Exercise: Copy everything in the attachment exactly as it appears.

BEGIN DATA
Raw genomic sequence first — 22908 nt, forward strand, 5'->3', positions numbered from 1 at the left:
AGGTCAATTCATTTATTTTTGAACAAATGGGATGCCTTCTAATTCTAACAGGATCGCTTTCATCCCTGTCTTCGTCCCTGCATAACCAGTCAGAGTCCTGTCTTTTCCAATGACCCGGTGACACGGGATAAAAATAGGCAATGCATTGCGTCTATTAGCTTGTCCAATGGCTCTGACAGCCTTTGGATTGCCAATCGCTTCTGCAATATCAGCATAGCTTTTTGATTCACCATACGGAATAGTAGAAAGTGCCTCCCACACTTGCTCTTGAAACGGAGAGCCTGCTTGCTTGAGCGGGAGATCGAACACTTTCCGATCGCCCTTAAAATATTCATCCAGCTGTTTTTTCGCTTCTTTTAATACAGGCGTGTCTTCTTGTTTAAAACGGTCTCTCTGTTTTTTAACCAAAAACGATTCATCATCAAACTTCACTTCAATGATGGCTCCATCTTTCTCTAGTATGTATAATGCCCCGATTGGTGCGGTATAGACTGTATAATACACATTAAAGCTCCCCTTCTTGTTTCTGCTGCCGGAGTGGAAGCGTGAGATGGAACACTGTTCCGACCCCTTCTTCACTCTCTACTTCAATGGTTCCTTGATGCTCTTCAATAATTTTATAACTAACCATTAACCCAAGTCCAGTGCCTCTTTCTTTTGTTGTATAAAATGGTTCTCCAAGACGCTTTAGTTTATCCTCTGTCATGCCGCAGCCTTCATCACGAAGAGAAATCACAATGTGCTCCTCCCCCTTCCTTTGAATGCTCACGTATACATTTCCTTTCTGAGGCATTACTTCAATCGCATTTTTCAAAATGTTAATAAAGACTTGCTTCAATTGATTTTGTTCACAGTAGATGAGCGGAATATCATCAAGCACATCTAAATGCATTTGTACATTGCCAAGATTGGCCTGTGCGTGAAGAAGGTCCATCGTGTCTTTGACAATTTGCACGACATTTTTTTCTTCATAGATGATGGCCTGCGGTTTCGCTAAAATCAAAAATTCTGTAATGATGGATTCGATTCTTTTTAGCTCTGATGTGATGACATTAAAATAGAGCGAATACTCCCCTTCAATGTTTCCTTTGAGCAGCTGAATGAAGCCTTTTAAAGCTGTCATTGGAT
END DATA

Raw genomic sequence first — 22908 nt, forward strand, 5'->3', positions numbered from 1 at the left:
AGGTCAATTCATTTATTTTTGAACAAATGGGATGCCTTCTAATTCTAACAGGATCGCTTTCATCCCTGTCTTCGTCCCTGCATAACCAGTCAGAGTCCTGTCTTTTCCAATGACCCGGTGACACGGGATAAAAATAGGCAATGCATTGCGTCTATTAGCTTGTCCAATGGCTCTGACAGCCTTTGGATTGCCAATCGCTTCTGCAATATCAGCATAGCTTTTTGATTCACCATACGGAATAGTAGAAAGTGCCTCCCACACTTGCTCTTGAAACGGAGAGCCTGCTTGCTTGAGCGGGAGATCGAACACTTTCCGATCGCCCTTAAAATATTCATCCAGCTGTTTTTTCGCTTCTTTTAATACAGGCGTGTCTTCTTGTTTAAAACGGTCTCTCTGTTTTTTAACCAAAAACGATTCATCATCAAACTTCACTTCAATGATGGCTCCATCTTTCTCTAGTATGTATAATGCCCCGATTGGTGCGGTATAGACTGTATAATACACATTAAAGCTCCCCTTCTTGTTTCTGCTGCCGGAGTGGAAGCGTGAGATGGAACACTGTTCCGACCCCTTCTTCACTCTCTACTTCAATGGTTCCTTGATGCTCTTCAATAATTTTATAACTAACCATTAACCCAAGTCCAGTGCCTCTTTCTTTTGTTGTATAAAATGGTTCTCCAAGACGCTTTAGTTTATCCTCTGTCATGCCGCAGCCTTCATCACGAAGAGAAATCACAATGTGCTCCTCCCCCTTCCTTTGAATGCTCACGTATACATTTCCTTTCTGAGGCATTACTTCAATCGCATTTTTCAAAATGTTAATAAAGACTTGCTTCAATTGATTTTGTTCACAGTAGATGAGCGGAATATCATCAAGCACATCTAAATGCATTTGTACATTGCCAAGATTGGCCTGTGCGTGAAGAAGGTCCATCGTGTCTTTGACAATTTGCACGACATTTTTTTCTTCATAGATGATGGCCTGCGGTTTCGCTAAAATCAAAAATTCTGTAATGATGGATTCGATTCTTTTTAGCTCTGATGTGATGACATTAAAATAGAGCGAATACTCCCCTTCAATGTTTCCTTTGAGCAGCTGAATGAAGCCTTTTAAAGCTGTCATTGGAT